Fraudulent Financial Reporting
Posted on Wednesday, April 05, 2017
Internal frauds can be divided into two separate categories – fraudulent financial reporting and asset misappropriation.
Fraudulent financial reporting is the intentional misstatement or omission of amounts or disclosures from financial reports to deceive financial statement users. This can be accomplished by
- Manipulating accounting records used to prepare the financial statements
- Misrepresenting transactions or information from the financial statements
- Intentional misapplication of accounting principles in the financial statements
One way fraudulent financial reporting can occur is through the incorrect recognition of revenue. Depending on the circumstances, an organization may want to either overstate or understate revenue. Such circumstances may include meeting budgeted amounts, the pressure to generate positive operating results to make the organization look better, or to show less revenue to make the organization look as though it needs more assistance than actual. Often times, the manipulation of revenue is accomplished by failing to report receivables in the proper period or holding records open beyond the period end date to inflate revenues.
Fraudulent financial reporting can also occur through the incorrect recognition of expenses. Similar to revenue, expenses may be either overstated or understated depending on the circumstances. In addition, fraud may occur by misclassifying expenses of funds used for programs or improper allocation of expense by function (program, management and general, and fund raising).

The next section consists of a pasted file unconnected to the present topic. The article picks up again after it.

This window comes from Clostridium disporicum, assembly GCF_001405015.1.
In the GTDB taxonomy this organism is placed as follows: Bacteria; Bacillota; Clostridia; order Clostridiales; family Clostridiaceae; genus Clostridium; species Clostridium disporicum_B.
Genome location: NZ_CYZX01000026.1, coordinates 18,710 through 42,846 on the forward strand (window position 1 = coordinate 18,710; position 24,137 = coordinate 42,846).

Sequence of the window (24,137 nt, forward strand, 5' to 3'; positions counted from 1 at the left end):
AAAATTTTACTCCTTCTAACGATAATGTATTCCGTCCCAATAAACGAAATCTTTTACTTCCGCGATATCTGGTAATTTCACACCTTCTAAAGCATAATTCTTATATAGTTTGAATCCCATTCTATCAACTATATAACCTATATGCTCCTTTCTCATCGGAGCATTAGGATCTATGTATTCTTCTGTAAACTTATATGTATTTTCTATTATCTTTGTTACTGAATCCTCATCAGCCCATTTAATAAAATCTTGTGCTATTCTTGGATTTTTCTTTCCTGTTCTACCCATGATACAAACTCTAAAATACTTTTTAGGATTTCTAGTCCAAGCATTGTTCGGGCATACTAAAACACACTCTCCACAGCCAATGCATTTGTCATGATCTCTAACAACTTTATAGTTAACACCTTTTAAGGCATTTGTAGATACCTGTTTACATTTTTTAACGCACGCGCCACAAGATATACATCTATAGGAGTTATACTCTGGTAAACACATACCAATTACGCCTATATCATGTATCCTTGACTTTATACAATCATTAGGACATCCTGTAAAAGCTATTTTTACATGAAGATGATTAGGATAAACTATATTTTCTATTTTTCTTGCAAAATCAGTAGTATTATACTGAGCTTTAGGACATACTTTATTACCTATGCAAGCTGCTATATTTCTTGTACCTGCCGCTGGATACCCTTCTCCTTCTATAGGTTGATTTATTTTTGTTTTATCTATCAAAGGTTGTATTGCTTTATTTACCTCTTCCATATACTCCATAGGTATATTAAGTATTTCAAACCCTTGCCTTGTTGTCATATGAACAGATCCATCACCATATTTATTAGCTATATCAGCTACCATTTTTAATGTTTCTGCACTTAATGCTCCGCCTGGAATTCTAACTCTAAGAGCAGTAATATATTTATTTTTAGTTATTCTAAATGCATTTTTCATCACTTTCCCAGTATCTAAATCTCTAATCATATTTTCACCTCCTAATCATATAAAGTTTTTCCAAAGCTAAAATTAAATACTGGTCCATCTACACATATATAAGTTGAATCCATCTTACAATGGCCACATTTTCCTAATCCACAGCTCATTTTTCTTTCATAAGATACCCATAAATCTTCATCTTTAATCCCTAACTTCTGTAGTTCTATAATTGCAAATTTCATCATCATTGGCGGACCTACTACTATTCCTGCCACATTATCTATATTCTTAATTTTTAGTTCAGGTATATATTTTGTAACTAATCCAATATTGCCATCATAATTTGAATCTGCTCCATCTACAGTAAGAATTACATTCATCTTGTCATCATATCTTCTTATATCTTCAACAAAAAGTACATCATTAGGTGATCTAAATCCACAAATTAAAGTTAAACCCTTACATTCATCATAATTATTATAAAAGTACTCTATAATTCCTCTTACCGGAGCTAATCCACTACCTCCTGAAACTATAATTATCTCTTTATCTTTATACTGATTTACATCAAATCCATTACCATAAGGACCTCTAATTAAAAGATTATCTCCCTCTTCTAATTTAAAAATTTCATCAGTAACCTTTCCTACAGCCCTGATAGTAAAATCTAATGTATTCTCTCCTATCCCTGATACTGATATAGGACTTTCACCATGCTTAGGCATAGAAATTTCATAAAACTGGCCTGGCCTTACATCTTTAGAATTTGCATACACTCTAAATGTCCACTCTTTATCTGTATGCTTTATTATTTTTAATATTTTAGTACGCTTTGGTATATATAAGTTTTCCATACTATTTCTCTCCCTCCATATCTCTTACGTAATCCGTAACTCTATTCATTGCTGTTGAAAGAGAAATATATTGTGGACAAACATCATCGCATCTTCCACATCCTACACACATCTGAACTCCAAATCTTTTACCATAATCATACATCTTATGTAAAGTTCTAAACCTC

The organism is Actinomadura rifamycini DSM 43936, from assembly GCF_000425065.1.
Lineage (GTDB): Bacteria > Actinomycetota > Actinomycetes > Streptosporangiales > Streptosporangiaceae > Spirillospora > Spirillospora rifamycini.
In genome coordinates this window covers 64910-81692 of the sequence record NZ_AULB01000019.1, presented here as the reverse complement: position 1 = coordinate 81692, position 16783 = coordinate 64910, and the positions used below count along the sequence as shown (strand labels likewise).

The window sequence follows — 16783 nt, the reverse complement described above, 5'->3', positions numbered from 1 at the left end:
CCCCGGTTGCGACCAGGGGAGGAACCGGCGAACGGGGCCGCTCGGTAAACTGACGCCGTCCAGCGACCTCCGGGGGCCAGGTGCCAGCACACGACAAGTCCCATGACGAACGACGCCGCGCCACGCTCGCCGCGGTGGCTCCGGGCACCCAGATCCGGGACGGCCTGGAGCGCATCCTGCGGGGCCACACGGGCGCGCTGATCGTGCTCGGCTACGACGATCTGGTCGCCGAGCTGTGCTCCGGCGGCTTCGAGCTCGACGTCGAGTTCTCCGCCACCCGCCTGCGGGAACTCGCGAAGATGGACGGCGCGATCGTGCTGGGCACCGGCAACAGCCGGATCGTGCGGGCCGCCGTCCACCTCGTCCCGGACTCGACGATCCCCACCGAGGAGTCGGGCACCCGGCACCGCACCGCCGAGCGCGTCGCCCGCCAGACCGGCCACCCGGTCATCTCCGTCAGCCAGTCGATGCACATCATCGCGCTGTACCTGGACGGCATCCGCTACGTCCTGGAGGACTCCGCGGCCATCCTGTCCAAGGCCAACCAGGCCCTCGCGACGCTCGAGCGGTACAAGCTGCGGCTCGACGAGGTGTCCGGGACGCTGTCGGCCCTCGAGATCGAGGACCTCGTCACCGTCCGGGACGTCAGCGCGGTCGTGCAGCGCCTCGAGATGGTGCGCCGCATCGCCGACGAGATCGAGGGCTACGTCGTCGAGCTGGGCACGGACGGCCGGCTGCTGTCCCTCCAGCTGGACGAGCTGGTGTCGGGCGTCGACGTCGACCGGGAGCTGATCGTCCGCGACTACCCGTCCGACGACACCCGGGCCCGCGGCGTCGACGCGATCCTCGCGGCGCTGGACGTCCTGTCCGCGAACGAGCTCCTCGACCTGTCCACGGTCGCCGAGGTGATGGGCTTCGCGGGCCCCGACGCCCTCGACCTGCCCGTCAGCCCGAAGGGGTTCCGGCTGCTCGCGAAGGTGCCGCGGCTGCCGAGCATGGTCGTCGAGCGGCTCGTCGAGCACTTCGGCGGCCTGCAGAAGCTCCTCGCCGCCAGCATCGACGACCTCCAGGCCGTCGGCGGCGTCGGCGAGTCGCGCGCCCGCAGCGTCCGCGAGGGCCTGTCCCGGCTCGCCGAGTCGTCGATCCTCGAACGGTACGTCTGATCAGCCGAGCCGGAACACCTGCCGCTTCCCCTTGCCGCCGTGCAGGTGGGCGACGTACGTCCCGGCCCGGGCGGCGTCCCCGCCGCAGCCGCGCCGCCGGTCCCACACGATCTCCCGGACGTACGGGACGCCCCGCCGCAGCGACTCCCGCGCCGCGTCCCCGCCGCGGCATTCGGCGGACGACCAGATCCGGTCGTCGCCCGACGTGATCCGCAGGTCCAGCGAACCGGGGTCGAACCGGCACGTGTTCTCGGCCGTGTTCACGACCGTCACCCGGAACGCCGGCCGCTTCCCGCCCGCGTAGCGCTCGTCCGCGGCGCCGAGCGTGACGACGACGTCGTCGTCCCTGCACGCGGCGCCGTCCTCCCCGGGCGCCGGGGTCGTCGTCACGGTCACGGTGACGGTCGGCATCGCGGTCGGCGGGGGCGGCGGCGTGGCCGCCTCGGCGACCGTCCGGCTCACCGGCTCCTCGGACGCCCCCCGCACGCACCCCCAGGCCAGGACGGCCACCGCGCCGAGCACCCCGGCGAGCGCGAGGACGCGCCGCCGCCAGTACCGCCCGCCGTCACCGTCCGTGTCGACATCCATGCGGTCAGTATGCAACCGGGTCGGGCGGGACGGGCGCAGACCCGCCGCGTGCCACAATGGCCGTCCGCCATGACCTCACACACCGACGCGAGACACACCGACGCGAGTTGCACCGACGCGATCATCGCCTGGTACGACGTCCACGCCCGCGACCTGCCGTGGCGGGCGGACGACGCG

Since management has more authority and access than employees, they also have the ability to commit fraud by overriding controls that otherwise may appear to be operating effectively. Journal entries are the most common and easiest ways to misstate financial statements. Management may record journal entries to adjust balances in the financial statements to what they want the balances to be as opposed to what the actual balances should be. Another way for management to intentionally misstate financial statements is through incorrect accounting estimates. Allowances for uncollectible receivables, estimated lives of fixed assets and depreciation, and estimates of accrued vacation are some of the estimates included in financial statements that can be misstated.
Circumstances that may indicate that fraudulent financial reporting is occurring include the following:
- Significant or unusual adjustments at year end
- Documentation relating to cash receipts or disbursements is missing or altered
- Cash flows from operating activities is inconsistent with actual cash flow
- Unusual or unexplained fluctuations from year to year or from budget to actual
- Significant related party transactions or failing to report related party transactions
- Transactions that have been pre or post dated from the actual transaction date
Continue to follow DWD’s Mission Minded blog as we discuss misappropriation of assets in the next blog post.
Posted by: Carrie Minnich, CPA
Posted in Mission Minded Nonprofits
Disclaimer: The information contained in Dulin, Ward & DeWald’s blog is provided for general educational purposes only and should not be construed as financial or legal advice on any subject matter. Before taking any action based on this information, we strongly encourage you to consult competent legal, accounting or other professional advice about your specific situation. Questions on blog posts may be submitted to your DWD representative.